Barbary macaque protection begins with first-ever wildlife trade training in Morocco

To combat illegal wildlife trade in the Kingdom of Morocco, the High Commissioner for Waters and Forests and the Fight against Desertification (HCEFLCD) and the International Fund for Animal Welfare (IFAW) are sponsoring a specialized training this week to help wildlife enforcement officials detect and interdict illegal wildlife products and smuggled animals before they cross borders.

Forty workshop participants include representatives from Morocco’s departments of Customs, Wildlife, Veterinary and Agriculture; quarantine officers; and other authorities who deal with wildlife trade.

Morocco is highly regarded worldwide for its stunning natural habitats and wildlife diversity, but it holds 162 species listed in Convention on International Trade in Endangered Species of Wild Fauna and Flora (CITES) appendices. It also serves as an important strategic and commercial role in the important effort of blocking illegal wildlife trafficking to Europe.

Among the 162 CITES species is the Barbary macaque, a species that has suffered a decline in its wild population due to the illegal capture of babies that have been sold as pets throughout the world.

Although the Barbary macaque was declared an endangered species by the IUCN and listed on CITES’ Appendix II since the treaty’s establishment, it was upgraded on September 28, 2016, to Appendix I upon the consensus of representatives at CITES COP17, in Johannesburg.

The five-day workshop was inaugurated today by the Secretary General of the High Commissioner for Waters and Forests and the Fight against Desertification Abderrahim Houmy, who started by welcoming and thanking all parties involved and acknowledging the tireless contributions by the International Fund for Animal Welfare for saving and protecting animals around the world. Mr. Houmy also shed light on the significance of CITES due to the high level of wildlife trafficking.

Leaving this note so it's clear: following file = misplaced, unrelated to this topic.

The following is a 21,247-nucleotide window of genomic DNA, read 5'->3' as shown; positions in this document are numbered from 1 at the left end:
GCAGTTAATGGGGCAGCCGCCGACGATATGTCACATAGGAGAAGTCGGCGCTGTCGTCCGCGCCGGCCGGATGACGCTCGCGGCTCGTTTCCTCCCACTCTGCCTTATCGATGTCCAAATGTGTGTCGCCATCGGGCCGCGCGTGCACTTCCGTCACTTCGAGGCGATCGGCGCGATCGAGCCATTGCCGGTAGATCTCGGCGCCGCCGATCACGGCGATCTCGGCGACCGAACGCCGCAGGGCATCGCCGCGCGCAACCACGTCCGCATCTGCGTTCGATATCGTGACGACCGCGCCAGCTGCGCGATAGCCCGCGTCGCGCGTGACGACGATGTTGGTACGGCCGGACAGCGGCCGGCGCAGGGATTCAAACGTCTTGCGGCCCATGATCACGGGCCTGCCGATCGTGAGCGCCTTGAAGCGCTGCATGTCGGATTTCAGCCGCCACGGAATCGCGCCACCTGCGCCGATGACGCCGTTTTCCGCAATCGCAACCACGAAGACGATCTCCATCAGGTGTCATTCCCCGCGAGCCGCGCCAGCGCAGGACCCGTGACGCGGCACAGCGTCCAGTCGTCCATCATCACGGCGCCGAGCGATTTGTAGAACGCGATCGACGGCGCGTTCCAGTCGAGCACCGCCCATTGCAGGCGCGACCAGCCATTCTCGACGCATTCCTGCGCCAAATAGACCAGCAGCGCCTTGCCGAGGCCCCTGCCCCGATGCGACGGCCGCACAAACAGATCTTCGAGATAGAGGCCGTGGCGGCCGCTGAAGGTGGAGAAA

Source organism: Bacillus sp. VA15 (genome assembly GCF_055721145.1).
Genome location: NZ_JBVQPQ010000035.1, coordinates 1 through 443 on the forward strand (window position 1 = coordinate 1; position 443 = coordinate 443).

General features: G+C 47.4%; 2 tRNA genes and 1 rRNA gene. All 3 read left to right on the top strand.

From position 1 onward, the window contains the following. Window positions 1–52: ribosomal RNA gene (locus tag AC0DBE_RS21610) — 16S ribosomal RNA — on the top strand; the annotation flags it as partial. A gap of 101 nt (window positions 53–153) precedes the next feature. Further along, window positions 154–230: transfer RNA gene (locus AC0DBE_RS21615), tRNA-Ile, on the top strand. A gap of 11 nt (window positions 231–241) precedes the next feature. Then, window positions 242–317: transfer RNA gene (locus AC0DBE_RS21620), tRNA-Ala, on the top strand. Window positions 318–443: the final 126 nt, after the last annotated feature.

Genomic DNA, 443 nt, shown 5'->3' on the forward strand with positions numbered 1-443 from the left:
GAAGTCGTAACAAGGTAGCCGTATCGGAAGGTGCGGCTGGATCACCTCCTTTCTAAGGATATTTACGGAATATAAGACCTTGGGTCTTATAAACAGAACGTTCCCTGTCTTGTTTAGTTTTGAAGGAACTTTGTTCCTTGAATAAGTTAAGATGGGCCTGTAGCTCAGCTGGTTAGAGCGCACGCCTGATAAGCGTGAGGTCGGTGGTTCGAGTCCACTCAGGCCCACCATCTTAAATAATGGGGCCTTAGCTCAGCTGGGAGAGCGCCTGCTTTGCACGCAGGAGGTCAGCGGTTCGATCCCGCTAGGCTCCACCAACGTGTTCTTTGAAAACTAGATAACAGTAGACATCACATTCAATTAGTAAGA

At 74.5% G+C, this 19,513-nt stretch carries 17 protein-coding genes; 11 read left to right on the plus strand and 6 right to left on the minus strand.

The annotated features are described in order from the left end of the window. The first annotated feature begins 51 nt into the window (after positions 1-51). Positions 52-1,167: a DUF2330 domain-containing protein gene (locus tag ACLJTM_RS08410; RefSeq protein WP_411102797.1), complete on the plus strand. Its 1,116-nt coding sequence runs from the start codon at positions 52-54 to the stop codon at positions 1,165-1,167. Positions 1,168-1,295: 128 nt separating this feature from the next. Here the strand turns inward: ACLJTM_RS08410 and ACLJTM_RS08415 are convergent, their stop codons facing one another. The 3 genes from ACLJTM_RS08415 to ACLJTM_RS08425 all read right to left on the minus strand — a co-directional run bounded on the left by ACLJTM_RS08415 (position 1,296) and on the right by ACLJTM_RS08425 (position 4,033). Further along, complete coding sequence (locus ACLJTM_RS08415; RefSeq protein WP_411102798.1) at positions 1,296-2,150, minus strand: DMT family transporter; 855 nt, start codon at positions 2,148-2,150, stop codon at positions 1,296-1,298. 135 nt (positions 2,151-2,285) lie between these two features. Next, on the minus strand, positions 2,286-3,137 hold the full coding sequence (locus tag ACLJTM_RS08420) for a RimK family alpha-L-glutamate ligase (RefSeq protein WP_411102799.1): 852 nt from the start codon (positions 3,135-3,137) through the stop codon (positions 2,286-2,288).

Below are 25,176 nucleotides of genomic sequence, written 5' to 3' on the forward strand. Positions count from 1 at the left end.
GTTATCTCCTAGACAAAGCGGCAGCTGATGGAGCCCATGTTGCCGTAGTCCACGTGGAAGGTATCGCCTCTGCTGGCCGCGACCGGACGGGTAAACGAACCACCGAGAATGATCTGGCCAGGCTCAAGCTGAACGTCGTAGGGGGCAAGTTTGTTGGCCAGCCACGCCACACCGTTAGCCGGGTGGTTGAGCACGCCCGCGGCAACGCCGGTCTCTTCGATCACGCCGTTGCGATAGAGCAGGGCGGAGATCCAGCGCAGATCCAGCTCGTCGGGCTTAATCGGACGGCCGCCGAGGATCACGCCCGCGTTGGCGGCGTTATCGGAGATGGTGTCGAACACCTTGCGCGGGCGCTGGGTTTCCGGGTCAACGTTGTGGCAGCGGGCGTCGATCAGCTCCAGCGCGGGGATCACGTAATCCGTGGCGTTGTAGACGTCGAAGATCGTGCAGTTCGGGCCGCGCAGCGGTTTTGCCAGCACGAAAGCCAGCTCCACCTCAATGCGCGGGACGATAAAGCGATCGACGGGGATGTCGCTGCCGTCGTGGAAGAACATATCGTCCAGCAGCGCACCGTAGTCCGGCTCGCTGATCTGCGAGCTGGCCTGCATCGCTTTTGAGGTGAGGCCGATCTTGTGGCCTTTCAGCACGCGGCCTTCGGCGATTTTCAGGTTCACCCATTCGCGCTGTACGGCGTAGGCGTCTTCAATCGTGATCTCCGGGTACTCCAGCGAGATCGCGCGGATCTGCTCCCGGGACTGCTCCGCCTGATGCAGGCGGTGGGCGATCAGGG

Believing in the effective role played by the CITES Agreement on the protection of species from extinction, the Kingdom was one of the first countries to enter into the Agreement on October 16, 1975, and passed laws and decrees in 2015 to institute CITES directives.

The workshop addresses issues ranging from the strictures of CITES permits and appendices, national legislation, and information about national procedures including permit processing, handling of confiscated specimens, common species in trade between North Africa and Europe, and the challenges of combating wildlife trafficking in the region. It offers practical training and exercises by focusing on a range of species identification tools.

During the inauguration, IFAW President and CEO Azzedine Downes praised the spirit of the program saying: “This collaboration between the HCEFLCD and IFAW comes with a significant importance, as wildlife crime has become a serious threat to the security, economy, natural resources and cultural heritage of many countries and regions. We have long recognized the complexities of wildlife trade, and in response, we have worked hard to nurture and support inter-agency cooperation networks as a way to address them and combat this crime.”

We are thrilled to organize this workshop in collaboration with HCEFLCD. The training helps wildlife enforcement authorities gain the necessary knowledge, experience, and skills to combat illegal wildlife trade and promote inter-agency wildlife law enforcement communications through existing mechanisms.

The specialized training in Morocco is part of “Born to be Wild”, a program ensuring the sustainable protection of the endangered Barbary macaque. The program was initiated by AAP Animal Advocacy and Protection and is executed together with IFAW.

--EM

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